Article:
To protect against detection by the victim companies, the defendants altered the settings on victim company networks to disable security mechanisms from logging their actions. The defendants also worked to evade existing protections by security software.

*          *          *

As a result of the scheme, financial institutions, credit card companies and consumers suffered hundreds of millions in losses – including more than $300 million in losses reported by just three of the corporate victims – and immeasurable losses to the identity theft victims in costs associated with stolen identities and false charges.

The maximum potential penalties for each defendant per count are as follows:

Count(s) Defendants Violation Maximum Penalty/Count
1 All Conspiracy to gain unauthorized access to computers 5 years; $250,000 fine or twice the gain or loss from the offense
2 All Conspiracy to commit wire fraud 30 years; $1 million fine or twice the gain or loss from the offense
3-8 Drinkman
Unauthorized access to computers 5 years; $250,000 fine or twice the gain or loss from the offense
9-11 Drinkman
Wire fraud 30 years; $1 million fine or twice the gain or loss from the offense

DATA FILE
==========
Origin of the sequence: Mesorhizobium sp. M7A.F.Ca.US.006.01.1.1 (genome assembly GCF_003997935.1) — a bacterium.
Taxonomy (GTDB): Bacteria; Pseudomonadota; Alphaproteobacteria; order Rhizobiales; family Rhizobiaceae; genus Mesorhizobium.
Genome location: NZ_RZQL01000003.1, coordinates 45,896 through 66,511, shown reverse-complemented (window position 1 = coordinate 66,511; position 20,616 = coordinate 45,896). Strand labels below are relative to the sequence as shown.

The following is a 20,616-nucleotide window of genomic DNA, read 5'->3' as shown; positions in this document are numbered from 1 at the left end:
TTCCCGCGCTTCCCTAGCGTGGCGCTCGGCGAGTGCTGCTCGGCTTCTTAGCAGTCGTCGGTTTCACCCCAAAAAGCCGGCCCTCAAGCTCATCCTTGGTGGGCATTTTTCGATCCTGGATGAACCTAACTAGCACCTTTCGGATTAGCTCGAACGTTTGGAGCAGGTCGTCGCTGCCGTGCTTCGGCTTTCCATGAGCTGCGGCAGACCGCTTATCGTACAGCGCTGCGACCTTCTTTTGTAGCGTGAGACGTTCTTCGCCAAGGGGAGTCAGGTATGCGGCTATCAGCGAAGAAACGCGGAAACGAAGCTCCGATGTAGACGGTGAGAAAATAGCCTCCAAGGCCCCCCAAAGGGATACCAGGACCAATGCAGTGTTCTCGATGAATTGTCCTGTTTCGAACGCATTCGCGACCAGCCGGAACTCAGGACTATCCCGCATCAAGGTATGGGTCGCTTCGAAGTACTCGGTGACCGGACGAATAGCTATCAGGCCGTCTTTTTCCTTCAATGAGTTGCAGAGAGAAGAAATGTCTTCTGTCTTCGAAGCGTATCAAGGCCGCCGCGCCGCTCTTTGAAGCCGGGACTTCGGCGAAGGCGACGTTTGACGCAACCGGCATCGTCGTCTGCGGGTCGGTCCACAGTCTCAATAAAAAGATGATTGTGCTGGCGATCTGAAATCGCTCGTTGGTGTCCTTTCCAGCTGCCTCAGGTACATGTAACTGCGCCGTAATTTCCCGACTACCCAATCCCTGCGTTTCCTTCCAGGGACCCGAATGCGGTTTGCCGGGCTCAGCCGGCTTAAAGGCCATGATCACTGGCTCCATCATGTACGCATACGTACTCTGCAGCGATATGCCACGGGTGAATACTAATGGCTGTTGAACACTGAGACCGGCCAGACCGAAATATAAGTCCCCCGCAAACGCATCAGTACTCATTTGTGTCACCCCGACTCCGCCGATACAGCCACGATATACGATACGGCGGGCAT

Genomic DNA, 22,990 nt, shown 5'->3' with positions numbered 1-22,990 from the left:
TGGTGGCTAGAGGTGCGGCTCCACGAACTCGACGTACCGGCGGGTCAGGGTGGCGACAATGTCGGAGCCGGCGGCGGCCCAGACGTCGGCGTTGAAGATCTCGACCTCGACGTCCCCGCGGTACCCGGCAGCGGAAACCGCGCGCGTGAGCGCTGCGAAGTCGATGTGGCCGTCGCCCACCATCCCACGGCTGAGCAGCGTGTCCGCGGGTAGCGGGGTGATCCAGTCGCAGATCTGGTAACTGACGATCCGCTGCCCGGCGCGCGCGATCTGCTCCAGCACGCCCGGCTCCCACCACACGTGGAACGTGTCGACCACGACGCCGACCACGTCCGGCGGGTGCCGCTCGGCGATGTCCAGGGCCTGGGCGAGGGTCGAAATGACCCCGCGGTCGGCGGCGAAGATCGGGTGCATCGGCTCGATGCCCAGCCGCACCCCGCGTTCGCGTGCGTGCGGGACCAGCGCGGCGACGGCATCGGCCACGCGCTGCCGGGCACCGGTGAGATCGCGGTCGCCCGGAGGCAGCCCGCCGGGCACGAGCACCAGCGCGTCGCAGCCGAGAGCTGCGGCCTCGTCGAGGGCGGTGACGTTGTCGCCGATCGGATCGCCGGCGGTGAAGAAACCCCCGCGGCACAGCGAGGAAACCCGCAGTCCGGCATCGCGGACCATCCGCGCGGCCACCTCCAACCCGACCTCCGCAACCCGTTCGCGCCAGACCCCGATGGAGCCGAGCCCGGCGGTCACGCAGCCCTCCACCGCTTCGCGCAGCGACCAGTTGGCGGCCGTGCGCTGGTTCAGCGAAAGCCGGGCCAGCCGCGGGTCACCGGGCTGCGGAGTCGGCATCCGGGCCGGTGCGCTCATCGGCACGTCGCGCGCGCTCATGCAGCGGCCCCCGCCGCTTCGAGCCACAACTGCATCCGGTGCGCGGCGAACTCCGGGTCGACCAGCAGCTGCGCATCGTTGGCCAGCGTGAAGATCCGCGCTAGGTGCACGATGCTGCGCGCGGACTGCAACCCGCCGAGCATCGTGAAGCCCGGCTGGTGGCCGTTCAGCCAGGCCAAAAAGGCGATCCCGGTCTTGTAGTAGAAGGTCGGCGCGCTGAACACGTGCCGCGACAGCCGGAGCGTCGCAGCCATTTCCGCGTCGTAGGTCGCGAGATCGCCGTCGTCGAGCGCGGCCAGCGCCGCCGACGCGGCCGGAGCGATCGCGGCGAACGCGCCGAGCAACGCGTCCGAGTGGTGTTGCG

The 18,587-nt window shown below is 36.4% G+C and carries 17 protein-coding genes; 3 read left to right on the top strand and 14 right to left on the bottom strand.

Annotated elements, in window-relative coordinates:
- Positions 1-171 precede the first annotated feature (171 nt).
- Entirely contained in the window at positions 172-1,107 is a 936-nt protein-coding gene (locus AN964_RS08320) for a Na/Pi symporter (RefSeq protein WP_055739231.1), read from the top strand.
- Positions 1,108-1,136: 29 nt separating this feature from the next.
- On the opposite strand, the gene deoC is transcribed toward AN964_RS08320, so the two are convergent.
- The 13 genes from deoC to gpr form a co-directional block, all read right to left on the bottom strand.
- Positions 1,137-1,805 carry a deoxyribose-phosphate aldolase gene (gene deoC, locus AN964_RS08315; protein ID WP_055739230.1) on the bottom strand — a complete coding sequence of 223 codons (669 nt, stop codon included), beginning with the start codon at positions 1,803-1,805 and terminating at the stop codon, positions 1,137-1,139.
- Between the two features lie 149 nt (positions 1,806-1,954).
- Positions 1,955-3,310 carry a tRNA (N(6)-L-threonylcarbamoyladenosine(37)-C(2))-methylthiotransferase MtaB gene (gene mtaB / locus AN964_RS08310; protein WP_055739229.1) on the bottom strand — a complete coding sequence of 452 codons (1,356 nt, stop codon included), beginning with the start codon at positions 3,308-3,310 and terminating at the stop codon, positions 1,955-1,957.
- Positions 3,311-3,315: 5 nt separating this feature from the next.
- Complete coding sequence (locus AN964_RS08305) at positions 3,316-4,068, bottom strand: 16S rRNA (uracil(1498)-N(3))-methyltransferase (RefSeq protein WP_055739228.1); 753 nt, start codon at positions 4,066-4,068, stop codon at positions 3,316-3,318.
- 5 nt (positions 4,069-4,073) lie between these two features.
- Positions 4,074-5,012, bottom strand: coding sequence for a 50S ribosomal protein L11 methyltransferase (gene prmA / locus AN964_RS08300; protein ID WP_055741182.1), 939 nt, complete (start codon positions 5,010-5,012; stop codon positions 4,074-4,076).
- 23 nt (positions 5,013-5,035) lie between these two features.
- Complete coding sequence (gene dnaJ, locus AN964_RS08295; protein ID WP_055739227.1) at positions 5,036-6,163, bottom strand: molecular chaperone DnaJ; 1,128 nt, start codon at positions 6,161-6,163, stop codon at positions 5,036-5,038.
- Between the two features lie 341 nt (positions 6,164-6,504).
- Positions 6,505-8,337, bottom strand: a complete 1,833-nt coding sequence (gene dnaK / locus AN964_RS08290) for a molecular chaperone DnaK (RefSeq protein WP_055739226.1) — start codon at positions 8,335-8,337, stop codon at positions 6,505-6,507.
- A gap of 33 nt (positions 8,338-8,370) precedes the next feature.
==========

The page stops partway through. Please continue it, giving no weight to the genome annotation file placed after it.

U.S. Attorney Fishman credited the special agents of the U.S. Secret Service, Criminal Investigations, under the direction of Director Pierson, and special agents from the Newark Division, under the direction of Special Agent in Charge James Mottola, for the ongoing investigation leading to today’s charges.

The government is represented by Erez Liebermann, Deputy Chief of the New Jersey U.S. Attorney’s Office Criminal Division; Assistant U.S. Attorney Gurbir Grewal of the Computer Hacking and Intellectual Property Section of the Office’s Economic Crimes Unit; and Trial Attorney James Silver of the Department of Justice’s Computer Crime and Intellectual Property Section in Washington.

U.S. Attorney Fishman thanked the Department’s Office of International Affairs in Washington for their extraordinary support, as well as public prosecutors with the Dutch Ministry of Security and Justice and the National High Tech Crime Unit of the Dutch National Police. Fishman also acknowledged the U.S. Attorney’s Offices in the District of Kansas and the Northern District of Georgia for their valuable contributions in the development of the prosecution.

The charges and allegations contained in the indictment are merely accusations and the defendants are considered innocent unless and until proven guilty.


Defense counsel:

Vladimir Drinkman: Bart Stapert Esq., Amsterdam, Netherlands (for Netherlands-based proceedings)
Dmitriy Smilianets: Bruce Provda Esq., Queens, N.Y.

Drinkman, Vladimir Et Al., Indictment